Preparing tomorrow's science teachers to use new technology

Stavreva Veselinovska, Snezana (2016) Preparing tomorrow's science teachers to use new technology. Knowledge - International Journal, Scientific and Applicative Papers, 12 (1). pp. 59-64. ISSN 1857-92

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Abstract

The impact of digital technologies on science teacher education is more pervasive than any curricular or instructional innovation in the past. The impact can be felt on three fronts. First, as with the hands-on science movement, digital technologies are changing the ways teachers interact with students in the classroom. Psychological theories (Borich & Tombari, 1997) based on the importance of language to learning, the ways organizing and relating information facilitates understanding, and the influence of social factors in the classroom are all impacted by digital technologies. Science education has generally involved teaching not only a body of knowledge but also the processes and activities of scientific work. This view has linked the scientific uses of technology with hands-on experiences. The term "hands-on science" was descriptive of the major curriculum reform projects of the 1960s and became a label for a revolution in teaching science through the next two decades (Flick, 1993). So-called "hands-on science" instruction impacted teacher education as new curricula made its way into preservice courses. Teacher education was also influenced by teaching methods, such as the learning cycle (Lawson, Abraham, & Renner, 1989), based on theories of student learning that implied the necessity of interacting with physical materials. Science and technology education have enjoyed a meaningful partnership across most of this century. The work of scientists embraces an array of technologies, and major accomplishments in science are often accompanied by sophisticated applications of technology. These elements have traditionally been a part of teacher education in secondary science.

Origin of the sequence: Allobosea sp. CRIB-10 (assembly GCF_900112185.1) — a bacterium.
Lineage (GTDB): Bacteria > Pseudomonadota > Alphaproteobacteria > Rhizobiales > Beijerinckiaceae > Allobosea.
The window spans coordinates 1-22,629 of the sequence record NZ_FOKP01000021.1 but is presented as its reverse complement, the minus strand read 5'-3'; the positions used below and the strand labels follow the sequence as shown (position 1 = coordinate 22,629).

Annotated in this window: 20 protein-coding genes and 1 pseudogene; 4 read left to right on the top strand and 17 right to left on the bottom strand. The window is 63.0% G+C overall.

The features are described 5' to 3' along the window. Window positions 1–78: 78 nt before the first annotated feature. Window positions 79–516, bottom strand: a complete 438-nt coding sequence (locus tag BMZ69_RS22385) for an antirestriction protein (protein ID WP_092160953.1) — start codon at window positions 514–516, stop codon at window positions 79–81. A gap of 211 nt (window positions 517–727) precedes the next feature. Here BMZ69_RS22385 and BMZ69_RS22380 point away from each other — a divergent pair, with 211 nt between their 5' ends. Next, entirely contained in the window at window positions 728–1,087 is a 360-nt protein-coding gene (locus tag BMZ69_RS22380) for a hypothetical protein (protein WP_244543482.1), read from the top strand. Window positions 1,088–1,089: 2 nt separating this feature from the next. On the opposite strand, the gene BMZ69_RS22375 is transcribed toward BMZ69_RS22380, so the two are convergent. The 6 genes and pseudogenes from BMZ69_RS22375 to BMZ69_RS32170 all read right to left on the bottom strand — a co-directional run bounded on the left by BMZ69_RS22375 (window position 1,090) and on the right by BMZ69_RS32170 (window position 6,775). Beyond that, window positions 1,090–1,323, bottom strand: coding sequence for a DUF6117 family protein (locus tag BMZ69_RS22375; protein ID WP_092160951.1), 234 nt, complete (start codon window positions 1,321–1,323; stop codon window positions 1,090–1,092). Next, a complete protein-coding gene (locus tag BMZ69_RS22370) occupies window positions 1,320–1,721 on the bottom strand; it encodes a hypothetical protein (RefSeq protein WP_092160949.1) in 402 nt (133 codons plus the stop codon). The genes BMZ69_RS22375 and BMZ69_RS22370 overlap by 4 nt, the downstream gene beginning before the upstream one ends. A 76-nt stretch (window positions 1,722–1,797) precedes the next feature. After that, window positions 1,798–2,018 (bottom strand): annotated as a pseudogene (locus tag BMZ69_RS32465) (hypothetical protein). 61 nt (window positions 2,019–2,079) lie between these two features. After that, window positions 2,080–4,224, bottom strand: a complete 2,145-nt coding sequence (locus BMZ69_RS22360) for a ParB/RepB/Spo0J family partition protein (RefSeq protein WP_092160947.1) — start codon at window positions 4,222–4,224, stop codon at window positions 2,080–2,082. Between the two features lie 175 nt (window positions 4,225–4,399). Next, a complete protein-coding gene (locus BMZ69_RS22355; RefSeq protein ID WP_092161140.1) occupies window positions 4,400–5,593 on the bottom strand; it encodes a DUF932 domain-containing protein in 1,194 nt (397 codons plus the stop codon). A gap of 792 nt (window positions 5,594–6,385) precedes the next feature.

Item Type: Article
Uncontrolled Keywords: Biology, teaching methods, technology education, natural sciences, cell.
Subjects: Natural sciences > Biological sciences
Divisions: Faculty of Educational Science
Depositing User: Snezana Stavrova Veselinova
Date Deposited: 12 Apr 2016 14:02
Last Modified: 12 Apr 2016 14:02
URI: http://eprints.ugd.edu.mk/id/eprint/15737

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